Not one of us has been spared exposure to pornographic programming on public media of one sort or another.
I ask: What do you think this does to the minds and awareness of our youth? The answer can be seen in today’s news.
Judicial and other forms of opposition to the banning of pornographic content sends a clear message – that rape is okay.GIDEON BEN YACOV Ra’anana They got it good
Sir, – Employing haredim takes more than the willingness of conventional employers to hire them (“Lapid to business- owners: Hire Haredim,” April 3). It requires that haredim show an interest in being legitimately employed, something not likely to happen.
Legitimate employment means declaring one’s income and paying taxes. In turn this would mean a suspension of government handouts, tax reductions, waivers, health benefits and more, all of which are worth thousands of shekels per month.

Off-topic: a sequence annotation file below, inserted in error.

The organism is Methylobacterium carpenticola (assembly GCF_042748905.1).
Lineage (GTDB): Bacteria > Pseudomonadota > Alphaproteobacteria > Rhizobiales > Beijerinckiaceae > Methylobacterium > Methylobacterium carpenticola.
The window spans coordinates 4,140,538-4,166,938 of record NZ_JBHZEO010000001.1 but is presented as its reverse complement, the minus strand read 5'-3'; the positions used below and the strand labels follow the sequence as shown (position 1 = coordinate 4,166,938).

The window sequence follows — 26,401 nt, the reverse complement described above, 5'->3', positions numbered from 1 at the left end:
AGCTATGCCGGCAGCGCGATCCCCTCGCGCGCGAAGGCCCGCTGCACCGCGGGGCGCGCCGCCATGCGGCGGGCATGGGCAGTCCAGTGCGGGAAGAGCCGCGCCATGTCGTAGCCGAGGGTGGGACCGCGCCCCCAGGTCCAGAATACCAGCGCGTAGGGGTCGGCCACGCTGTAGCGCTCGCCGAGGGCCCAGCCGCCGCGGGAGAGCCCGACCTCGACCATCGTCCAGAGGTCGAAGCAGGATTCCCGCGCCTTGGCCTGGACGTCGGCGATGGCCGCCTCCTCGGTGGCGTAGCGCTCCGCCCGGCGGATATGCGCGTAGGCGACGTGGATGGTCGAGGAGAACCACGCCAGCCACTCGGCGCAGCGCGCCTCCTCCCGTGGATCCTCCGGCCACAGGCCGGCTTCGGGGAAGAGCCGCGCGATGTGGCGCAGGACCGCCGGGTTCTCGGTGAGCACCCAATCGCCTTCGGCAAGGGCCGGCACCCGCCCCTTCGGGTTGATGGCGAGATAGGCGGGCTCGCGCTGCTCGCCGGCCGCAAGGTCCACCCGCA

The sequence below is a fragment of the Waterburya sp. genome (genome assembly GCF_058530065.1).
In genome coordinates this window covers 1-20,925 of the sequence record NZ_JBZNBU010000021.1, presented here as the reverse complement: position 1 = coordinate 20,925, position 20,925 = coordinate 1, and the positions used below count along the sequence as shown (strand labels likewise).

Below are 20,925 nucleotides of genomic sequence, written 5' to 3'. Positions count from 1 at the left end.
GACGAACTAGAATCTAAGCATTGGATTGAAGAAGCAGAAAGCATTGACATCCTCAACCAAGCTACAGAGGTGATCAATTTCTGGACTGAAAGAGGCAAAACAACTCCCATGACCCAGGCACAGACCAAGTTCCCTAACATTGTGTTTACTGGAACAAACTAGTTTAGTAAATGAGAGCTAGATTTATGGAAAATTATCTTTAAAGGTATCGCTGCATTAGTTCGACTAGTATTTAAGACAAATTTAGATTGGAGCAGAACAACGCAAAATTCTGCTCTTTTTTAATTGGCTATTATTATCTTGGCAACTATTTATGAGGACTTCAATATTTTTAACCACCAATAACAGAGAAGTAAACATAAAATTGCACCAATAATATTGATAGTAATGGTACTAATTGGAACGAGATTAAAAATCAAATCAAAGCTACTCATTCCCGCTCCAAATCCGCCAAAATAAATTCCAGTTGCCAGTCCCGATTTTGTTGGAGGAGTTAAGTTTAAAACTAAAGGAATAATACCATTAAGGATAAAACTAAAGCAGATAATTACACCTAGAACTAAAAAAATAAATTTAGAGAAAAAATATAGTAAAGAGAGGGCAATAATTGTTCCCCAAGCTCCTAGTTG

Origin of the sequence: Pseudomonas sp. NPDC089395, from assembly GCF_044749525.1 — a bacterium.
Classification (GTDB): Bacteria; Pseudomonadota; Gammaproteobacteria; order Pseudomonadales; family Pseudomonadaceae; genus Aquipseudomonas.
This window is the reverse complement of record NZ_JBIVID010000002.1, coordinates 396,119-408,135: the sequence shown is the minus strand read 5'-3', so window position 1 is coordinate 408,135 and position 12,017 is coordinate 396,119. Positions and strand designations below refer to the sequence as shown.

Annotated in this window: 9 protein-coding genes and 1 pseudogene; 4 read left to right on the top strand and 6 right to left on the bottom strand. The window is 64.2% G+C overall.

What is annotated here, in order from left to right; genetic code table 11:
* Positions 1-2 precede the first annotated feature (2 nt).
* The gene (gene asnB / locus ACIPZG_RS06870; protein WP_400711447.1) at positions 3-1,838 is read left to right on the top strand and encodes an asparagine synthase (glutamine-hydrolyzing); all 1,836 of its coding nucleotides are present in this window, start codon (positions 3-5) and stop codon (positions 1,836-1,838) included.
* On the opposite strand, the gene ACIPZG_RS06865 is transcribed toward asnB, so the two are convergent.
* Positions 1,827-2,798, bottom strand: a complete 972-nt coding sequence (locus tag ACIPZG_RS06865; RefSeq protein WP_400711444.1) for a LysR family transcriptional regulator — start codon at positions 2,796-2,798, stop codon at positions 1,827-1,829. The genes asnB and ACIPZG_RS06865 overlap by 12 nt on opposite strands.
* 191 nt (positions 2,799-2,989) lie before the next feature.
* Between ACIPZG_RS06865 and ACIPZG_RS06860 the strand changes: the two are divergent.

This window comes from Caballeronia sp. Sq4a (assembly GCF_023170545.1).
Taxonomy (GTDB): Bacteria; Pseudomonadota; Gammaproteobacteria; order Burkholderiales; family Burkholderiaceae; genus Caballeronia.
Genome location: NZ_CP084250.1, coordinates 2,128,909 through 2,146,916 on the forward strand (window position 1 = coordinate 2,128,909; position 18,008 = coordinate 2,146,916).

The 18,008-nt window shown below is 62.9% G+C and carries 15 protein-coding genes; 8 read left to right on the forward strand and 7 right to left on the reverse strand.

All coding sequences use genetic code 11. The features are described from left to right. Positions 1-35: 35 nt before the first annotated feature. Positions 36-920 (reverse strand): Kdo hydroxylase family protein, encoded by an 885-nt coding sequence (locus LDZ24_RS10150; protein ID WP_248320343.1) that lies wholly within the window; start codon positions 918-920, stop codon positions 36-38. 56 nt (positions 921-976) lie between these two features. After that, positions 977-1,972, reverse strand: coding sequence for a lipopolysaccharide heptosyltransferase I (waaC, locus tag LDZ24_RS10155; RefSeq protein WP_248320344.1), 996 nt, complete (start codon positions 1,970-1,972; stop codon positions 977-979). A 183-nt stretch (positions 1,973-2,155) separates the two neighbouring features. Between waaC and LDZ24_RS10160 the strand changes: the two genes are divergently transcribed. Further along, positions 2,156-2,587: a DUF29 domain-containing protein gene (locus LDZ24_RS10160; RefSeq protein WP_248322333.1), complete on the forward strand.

What Finance Minister Yair Lapid fails to grasp is that a great many haredim do, in fact, work. But since they work “off the books,” they not only avoid paying taxes, they continue to claim poverty and garner all the benefits accruing to the poor, and can still get their government- funded yeshiva stipends for their no-show enrollment in wink-wink kollels.
Estimates of the total “package” a haredi can make between sub-rosa work, poverty claims and a kollel stipend run well in excess of NIS 15,000, a sum no employer can afford to pay a functionally illiterate worker.
J.J. GROSS Jerusalem Knock it down
Sir, – “The harder they fall” was the headline on Gil Hoffman’s April 1 analysis of the Holyland rap sheet. But justice has to be seen to be done.
Knock it down.
What about the innocent people who bought homes at the Holyland development? How will they be compensated? The guilty ones have money. A few months in jail will not lessen their riches; they must compensate the innocent.